Measuring The Impact of Brexit On Your Finances

Measuring The Impact of Brexit On Your Finances

05 October 2016

In June 2016 the British people voted to leave the European Union. Since that time, a handful of developments have cast a shadow of uncertainty over the UK economy.

At times, the value of a fluctuating pound has fallen to 31-year lows; the International Monetary Fund (IMF) has slashed its forecast for UK growth; and international businesses have threatened to leave the country for fear of post-Brexit losses.

As the Government prepares to trigger Article 50 and set into action the process of leaving the European Union, more changes are expected. But for now, here is an overview of how your financial life could be affected by Brexit, both today and in the future.


A weaker pound could lead to an increase in retail pricing

A weaker pound could affect retail prices, as importing goods will become more expensive. At present, the UK imports over half its food from abroad, which means the price of goods on supermarket shelves could go up. If devaluation of the pound becomes a long-term issue, higher prices in shops could become permanent. Equally, non-food retailers who rely on importing stock may be forced into raising their prices.


Brexit's effect on the price of petrol

International oil prices have roughly halved in the last two years. As such, UK motorists have been enjoying the benefit of low petrol prices for a while. However, oil prices are linked to the US dollar. After Brexit, the pound to dollar exchange rate has fallen sharply. For this reason, many analysts expect the price of petrol at the pumps to rise significantly.

Energy Bills

Soaring energy bills in the wake of Brexit

After heavy investment in infrastructure, energy prices had already shot up in the months prior to Brexit. Immediately after the vote, things got worse as the cost of energy soared to a nine-month high. Like petrol, electricity is produced predominately from oil (as well as gas), which is traded in dollars. Therefore, if the value of the pound to the dollar continues to fall, energy bills could be set to rise still further.


Slashed property prices since the Brexit vote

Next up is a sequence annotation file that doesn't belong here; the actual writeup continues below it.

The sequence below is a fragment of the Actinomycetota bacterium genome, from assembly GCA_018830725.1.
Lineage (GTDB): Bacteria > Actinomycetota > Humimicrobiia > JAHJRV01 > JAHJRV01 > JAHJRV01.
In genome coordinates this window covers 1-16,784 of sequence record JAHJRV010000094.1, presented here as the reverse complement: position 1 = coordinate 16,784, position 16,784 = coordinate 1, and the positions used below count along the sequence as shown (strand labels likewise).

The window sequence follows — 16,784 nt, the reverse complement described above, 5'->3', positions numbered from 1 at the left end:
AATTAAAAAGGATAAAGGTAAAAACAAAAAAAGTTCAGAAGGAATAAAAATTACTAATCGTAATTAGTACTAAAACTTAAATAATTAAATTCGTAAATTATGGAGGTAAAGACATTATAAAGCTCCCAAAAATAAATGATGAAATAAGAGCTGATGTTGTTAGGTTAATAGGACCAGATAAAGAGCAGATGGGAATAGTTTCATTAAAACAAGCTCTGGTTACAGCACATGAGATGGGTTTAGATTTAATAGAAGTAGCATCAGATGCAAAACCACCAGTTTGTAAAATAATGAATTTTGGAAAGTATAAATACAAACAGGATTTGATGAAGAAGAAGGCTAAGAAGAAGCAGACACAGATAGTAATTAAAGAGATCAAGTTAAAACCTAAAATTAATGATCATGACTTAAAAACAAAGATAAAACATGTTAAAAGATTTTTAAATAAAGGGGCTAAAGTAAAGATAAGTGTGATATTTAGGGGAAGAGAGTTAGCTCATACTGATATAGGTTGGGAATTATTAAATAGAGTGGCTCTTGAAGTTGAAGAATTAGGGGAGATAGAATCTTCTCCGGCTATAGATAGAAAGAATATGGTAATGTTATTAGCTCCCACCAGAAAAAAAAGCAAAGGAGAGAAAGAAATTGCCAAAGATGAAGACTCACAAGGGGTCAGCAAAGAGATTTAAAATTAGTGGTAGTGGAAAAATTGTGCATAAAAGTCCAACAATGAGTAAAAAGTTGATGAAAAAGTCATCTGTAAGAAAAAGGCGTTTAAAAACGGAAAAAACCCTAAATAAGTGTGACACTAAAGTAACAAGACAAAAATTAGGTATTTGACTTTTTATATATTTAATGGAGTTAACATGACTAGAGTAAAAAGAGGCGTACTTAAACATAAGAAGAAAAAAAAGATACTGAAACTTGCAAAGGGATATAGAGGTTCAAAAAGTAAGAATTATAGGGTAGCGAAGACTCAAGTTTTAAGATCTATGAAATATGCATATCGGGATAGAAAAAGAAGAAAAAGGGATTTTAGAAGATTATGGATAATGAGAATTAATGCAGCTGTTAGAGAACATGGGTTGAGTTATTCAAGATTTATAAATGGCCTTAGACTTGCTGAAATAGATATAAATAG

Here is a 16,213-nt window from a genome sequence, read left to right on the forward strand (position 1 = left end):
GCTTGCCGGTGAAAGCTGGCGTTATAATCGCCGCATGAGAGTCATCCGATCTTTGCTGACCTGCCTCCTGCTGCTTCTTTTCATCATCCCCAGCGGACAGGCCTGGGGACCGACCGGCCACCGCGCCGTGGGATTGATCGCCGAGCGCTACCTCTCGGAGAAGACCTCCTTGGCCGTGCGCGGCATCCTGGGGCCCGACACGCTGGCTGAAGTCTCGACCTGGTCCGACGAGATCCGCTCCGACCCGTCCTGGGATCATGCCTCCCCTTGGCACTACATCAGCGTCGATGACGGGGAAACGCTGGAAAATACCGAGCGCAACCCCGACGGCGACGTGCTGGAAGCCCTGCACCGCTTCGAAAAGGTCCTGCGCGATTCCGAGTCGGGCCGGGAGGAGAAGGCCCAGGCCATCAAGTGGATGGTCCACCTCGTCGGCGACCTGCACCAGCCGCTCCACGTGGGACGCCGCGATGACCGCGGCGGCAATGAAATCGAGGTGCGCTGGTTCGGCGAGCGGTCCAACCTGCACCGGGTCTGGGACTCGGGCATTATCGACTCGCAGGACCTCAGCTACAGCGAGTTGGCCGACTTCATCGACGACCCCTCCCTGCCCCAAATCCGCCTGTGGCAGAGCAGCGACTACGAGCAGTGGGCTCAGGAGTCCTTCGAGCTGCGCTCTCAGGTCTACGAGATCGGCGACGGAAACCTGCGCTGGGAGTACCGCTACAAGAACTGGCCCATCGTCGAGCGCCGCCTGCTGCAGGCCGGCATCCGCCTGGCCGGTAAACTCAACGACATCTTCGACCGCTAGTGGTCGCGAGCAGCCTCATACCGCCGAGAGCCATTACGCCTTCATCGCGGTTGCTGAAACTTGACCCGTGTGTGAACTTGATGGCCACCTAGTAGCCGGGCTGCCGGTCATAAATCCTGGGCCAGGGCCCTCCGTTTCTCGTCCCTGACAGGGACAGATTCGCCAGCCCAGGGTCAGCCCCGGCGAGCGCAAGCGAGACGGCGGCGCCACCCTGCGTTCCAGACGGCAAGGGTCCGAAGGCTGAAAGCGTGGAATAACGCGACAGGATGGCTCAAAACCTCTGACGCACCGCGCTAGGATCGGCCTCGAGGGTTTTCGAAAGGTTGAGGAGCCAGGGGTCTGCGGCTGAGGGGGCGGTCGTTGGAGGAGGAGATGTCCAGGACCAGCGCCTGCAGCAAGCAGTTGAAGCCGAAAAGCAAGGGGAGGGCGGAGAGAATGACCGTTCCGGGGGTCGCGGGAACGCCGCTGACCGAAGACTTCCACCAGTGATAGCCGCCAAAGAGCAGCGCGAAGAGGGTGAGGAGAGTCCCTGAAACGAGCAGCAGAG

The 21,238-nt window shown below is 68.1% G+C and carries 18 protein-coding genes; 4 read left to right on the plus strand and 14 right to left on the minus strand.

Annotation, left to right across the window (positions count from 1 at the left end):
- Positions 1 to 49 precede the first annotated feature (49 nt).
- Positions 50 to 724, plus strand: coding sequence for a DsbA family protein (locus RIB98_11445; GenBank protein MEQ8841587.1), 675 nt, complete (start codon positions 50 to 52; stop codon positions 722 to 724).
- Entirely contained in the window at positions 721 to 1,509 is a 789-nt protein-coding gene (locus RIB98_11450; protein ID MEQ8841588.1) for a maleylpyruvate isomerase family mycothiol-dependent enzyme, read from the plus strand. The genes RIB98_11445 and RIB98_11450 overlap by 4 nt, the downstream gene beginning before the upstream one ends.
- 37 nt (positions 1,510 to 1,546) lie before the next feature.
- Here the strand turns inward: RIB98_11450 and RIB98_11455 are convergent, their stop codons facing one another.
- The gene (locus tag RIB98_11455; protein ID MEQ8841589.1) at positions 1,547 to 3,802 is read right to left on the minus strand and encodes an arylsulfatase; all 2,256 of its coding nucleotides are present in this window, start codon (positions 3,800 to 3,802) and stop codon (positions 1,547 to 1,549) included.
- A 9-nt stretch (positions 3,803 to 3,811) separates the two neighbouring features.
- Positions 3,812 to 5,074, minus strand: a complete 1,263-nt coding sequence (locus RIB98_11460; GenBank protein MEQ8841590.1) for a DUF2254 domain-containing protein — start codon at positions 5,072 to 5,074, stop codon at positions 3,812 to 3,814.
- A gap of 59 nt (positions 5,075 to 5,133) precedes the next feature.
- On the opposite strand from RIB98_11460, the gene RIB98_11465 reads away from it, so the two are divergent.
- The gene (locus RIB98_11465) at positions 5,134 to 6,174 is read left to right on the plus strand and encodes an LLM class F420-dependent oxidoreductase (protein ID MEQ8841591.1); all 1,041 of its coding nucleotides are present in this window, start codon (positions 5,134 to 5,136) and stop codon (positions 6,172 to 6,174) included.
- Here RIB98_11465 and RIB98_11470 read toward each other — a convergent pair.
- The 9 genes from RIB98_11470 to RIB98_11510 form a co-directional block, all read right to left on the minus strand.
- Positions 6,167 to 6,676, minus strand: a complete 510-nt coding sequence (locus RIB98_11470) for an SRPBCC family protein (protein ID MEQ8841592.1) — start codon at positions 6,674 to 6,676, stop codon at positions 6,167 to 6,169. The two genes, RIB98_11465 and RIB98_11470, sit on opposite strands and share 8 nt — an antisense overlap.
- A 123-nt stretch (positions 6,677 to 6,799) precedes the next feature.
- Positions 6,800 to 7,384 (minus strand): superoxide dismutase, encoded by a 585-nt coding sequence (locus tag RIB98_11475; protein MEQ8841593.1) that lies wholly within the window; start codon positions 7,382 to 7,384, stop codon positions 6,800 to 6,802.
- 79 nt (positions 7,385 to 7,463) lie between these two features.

In the wake of the Leave vote, a lot of nervous homesellers slashed the asking price for their property. In part, this inspired the Royal Institution of Chartered Surveyors to reveal that the number of people wanting to buy a new house has fallen to a post-2008 recession low. In light of this, many property experts are predicting house prices will fall significantly across the UK in the forthcoming months.


Predicted higher monthly mortgage repayments for first-time buyers

Although interest rates have remained steady in the aftermath of Brexit, some commentators believe they could still go up if the economy continues to slow. If this were to happen, it would result in higher monthly mortgage repayments for first-time buyers. For those currently locked into a variable rate mortgage, a future increase in interest rates could also mean repayments become more expensive.


Hiring freeze due to Brexit

An increasing number of businesses have signalled their intention to put a freeze on hiring and investment after Brexit. In addition, The Independent recently published an article quoting data that revealed job adverts fell by a massive 700,000 in the week after the referendum. Although the health of the jobs market remains unclear in the long-term, these short-term statistics will concern some.

Savings and Pensions

The inevitable inflation rise and its effect on pensions

A pound plummeting in value makes it almost inevitable that inflation will go up. Although state pensions are currently protected by something called the 'triple lock', this could adversely affect the value of private pensions significantly. Meanwhile, uncertainty in currency exchange values could hit the income of expats who collect their pensions abroad.


The effect of investments following Brexit

In reaction to the pound's value having fallen so sharply, confidence in global investments has taken a hit. Moreover, many investors have seen the value of their portfolios reduce sharply. Typically, investment decisions are taken with a long-term view. Therefore, those who have been adversely affected could still see the value of their assets recover.

What Next?

The possible financial implications of Brexit outlined above are based on speculations from trusted sources. Until the UK actually leaves the EU - a process that could take up to another two years - there will continue to be a lot of unanswered questions. However, if you are currently worried about your personal finances, now is a good time to take back control.

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